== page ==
A new coral species that lives on the ceilings of caves in Indo-Pacific coral reefs has been discovered, shedding new light on the relation of reef corals with symbiotic algae.
The species is named Leptoseris troglodyta. The word troglodyta is derived from ancient Greek meaning “one who dwells in holes”, a cave dweller. What makes it particularly interesting is that the new species has adapted to a life without the algae.
Consequently, it may not grow fast, which would be convenient because space is limited on cave ceilings. The species description is published in the open access journal ZooKeys, according to the Coral specialist Dr. Bert W. Hoeksema of Naturalis Biodiversity Center in Leiden, The Netherlands. ZooKeys is a peer-reviewed, open-access journal launched to support free exchange of ideas and information in biodiversity science, issued by Pensoft Publishers.
He had published this in his original article, “ Forever in the dark: the cave-dwelling azooxanthellate reef coral Leptoseris lroglodyta sp. n.”
It differs from its closest relatives by its small polyp size and by the absence of symbiotic algae, so-called zooxanthellae. Its distribution range overlaps with the Coral Triangle, an area that is famous for its high marine species richness. Marine zoologists of Naturalis visit this area frequently to explore its marine biodiversity.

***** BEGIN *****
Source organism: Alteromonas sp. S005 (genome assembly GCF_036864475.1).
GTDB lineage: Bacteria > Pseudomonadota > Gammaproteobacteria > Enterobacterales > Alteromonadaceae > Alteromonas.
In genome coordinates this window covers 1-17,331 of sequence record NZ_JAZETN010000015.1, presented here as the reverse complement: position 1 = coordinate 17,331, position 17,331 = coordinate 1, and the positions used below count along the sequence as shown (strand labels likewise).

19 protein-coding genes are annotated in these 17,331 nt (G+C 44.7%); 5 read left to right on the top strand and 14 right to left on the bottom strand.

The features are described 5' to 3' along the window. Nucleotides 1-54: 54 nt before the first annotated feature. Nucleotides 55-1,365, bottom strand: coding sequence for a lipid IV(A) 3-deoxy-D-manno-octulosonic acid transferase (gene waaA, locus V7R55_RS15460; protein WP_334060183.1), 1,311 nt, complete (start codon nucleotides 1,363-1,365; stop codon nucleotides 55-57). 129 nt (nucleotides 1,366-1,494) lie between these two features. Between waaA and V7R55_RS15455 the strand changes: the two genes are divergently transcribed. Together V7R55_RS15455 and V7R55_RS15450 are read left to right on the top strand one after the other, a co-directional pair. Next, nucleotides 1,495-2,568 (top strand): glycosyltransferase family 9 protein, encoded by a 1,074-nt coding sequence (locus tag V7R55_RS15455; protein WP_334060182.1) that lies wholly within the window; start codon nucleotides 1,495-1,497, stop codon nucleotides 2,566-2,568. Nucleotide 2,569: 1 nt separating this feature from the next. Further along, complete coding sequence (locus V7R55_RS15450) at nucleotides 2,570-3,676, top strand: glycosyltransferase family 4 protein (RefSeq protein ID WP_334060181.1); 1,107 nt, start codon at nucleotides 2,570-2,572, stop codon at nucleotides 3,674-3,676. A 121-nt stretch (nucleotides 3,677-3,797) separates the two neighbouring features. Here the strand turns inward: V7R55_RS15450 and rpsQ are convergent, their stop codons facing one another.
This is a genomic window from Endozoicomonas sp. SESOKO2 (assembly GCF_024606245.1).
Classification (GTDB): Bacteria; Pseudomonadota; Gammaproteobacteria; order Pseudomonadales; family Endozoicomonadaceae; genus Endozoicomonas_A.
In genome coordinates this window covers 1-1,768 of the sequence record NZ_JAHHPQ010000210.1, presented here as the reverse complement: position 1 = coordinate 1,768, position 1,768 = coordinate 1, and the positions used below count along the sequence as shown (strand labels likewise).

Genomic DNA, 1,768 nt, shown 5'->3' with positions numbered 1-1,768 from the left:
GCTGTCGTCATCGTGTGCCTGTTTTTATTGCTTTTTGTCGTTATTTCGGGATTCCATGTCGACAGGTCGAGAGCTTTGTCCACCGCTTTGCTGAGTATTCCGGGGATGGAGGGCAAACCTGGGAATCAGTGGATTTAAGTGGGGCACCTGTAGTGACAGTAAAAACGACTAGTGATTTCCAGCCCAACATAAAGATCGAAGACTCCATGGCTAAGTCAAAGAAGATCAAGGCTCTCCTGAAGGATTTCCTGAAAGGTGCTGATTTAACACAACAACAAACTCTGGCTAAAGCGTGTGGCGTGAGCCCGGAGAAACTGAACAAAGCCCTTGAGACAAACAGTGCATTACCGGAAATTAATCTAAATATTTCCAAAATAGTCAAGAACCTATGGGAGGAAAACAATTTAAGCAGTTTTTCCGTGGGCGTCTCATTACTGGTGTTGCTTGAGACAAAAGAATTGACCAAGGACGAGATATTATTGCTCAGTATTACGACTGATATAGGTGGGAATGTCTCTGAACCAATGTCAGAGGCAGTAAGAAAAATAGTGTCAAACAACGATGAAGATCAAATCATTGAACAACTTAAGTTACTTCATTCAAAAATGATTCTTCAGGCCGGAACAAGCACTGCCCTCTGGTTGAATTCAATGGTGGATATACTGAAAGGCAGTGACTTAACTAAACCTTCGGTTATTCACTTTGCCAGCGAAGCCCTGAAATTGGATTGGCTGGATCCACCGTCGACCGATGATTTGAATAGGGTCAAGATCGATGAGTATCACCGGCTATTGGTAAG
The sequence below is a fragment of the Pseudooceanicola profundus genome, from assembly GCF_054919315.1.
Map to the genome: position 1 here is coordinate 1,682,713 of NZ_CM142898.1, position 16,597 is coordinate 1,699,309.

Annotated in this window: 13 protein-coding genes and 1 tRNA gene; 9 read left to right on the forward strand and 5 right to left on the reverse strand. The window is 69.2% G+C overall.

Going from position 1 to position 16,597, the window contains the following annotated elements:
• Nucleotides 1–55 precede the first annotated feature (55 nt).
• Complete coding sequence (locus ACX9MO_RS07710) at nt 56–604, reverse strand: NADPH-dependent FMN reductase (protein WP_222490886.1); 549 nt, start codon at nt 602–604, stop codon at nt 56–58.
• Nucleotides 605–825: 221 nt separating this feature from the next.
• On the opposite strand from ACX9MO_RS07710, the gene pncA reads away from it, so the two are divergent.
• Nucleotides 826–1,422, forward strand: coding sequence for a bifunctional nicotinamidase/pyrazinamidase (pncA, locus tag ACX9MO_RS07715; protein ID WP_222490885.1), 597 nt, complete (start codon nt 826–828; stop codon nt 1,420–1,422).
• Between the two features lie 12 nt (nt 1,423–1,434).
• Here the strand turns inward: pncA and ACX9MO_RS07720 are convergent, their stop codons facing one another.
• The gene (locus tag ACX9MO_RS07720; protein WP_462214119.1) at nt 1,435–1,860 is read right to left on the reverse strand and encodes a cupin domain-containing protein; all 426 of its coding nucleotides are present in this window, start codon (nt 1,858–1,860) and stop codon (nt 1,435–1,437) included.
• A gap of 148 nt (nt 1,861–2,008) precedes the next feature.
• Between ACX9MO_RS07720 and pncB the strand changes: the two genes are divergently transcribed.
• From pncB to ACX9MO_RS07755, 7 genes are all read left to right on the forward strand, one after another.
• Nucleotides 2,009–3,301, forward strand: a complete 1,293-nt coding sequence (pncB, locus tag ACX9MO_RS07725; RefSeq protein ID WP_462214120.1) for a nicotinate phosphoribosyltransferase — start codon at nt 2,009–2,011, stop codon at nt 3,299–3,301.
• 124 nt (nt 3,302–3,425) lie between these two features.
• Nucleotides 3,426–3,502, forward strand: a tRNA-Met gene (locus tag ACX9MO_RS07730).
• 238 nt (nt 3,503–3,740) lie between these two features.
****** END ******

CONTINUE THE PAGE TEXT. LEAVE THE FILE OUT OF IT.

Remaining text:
Reef corals in shallow tropical seas normally need the symbiotic algae for their survival and growth. Without these algae, many coral reefs would not exist. During periods of elevated seawater temperature, most reef corals lose their algae, which is visible as a dramatic whitening of the reefs, a coral disease known as bleaching.
Most reef corals generally do not occur over 40 m depth, a twilight zone where sunlight is not bright anymore, but some species of the genus Leptoseris are exceptional and may even occur much deeper.
At greater depths, seawater is generally colder and corals here may be less susceptible to bleaching than those at shallower depths.
Despite the lack of zooxanthellae and its small size, the skeleton structures of the new species indicate that it is closely related to these Leptoseris corals, although it has not been found deeper than 35 m so far.